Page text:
However, at the April 5 hearing, Mendelson defended his vote in favor of the ban, stating that the task force would not be constrained by the decision.
“The duties of the task force are broader than has been portrayed by those who wish to defeat this bill,” Mendelson said.
Though Eidinger maintained that the vote should have occurred after the task force was able to meet, he expressed skepticism that it will fairly present its findings due to the mayor’s influence over the task force.
“The task force is rigged, because it’s set up so the mayor really controls the task force,” Eidinger said. “The mayor keeps pointing to the task force as ‘Look, we’re doing something about it, but we’re still going to ban them [private pot clubs].’”
Bowser’s office did not respond to The Hoya’s requests for comment.
According to The Washington Post, Bowser affirmed her support for the ban on pot clubs as she watched the Council vote at the legislative meeting.
“They are doing the right thing,” Bowser said.
However, Kaitlyn Boecker, policy associate for the Drug Policy Alliance, an organization that advocates for drug reform, said the ban on private pot clubs would exacerbate racially imbalanced drug enforcement policies in D.C.
According to the DPA, African Americans constituted 82 percent of the 259 arrests for public marijuana consumption in the District between July 2014 and the end of 2015, despite the fact that they represent 49 percent of D.C. residents and consume cannabis at rates comparable to those of their white counterparts.
“The racial disparities in public consumption arrests highlight the need to create safe venues for residents to consume marijuana, but such spaces will be forbidden if the permanent ban passes,” Boecker said in a DPA press release April 5. “If the council moves forward with the ban, they are all but guaranteeing that the disproportionate arrests of black residents will continue.”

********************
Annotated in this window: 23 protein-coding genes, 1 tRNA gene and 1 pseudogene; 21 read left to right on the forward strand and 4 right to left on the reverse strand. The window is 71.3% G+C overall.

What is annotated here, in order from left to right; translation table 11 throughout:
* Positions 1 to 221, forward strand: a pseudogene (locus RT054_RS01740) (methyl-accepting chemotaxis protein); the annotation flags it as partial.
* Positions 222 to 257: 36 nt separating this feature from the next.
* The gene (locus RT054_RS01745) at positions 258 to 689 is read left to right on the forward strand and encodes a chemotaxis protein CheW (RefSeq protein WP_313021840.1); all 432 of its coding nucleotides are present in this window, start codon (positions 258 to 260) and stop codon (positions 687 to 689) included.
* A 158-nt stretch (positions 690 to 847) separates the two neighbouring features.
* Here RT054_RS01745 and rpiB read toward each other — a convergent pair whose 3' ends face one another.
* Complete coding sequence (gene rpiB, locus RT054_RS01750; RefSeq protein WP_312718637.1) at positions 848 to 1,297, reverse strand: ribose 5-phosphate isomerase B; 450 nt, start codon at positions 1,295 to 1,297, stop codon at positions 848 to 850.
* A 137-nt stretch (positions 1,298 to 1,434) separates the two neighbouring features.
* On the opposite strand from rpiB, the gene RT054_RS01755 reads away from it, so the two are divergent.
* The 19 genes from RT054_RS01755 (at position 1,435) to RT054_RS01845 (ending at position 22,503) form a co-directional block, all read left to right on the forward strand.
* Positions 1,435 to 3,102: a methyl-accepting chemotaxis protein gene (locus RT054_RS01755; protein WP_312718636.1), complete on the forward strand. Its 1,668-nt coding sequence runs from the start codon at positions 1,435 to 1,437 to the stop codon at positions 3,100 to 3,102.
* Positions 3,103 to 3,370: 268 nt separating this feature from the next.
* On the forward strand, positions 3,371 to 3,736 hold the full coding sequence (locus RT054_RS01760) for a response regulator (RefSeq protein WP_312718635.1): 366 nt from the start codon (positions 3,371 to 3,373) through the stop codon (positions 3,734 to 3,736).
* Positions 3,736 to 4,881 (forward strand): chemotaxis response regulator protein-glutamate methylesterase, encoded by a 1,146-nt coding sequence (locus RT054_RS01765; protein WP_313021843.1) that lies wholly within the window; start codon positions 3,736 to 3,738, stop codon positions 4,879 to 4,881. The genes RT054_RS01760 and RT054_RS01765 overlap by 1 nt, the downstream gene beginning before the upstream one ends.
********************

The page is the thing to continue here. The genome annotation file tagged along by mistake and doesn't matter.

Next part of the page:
While D.C. is embroiled in a political dispute over acceptable locations for cannabis consumption, the Drug Enforcement Agency is considering plans to reclassify the drug entirely. Under current DEA policy, marijuana falls under a Schedule I designation, along with substances such as heroin, LSD and methamphetamines.
DEA guidelines describe Schedule I drugs as the most dangerous of all drug schedules, as they incur potentially severe psychological or physical dependence.
In a letter to senators signed by DEA Administrator Chuck Rosenberg and sent April 4, the agency outlined its plans to potentially assign marijuana a new classification by midyear. While rescheduling the drug may not impact its legality in states where it is prohibited, the new categorization could result in reduced penalties for marijuana offenders and fewer restrictions on research.
“We support research on marijuana and its components that complies with applicable laws and regulations to advance our understanding about health risks and potential therapeutic benefits of medications using marijuana or its components or its derivatives,” the letter states.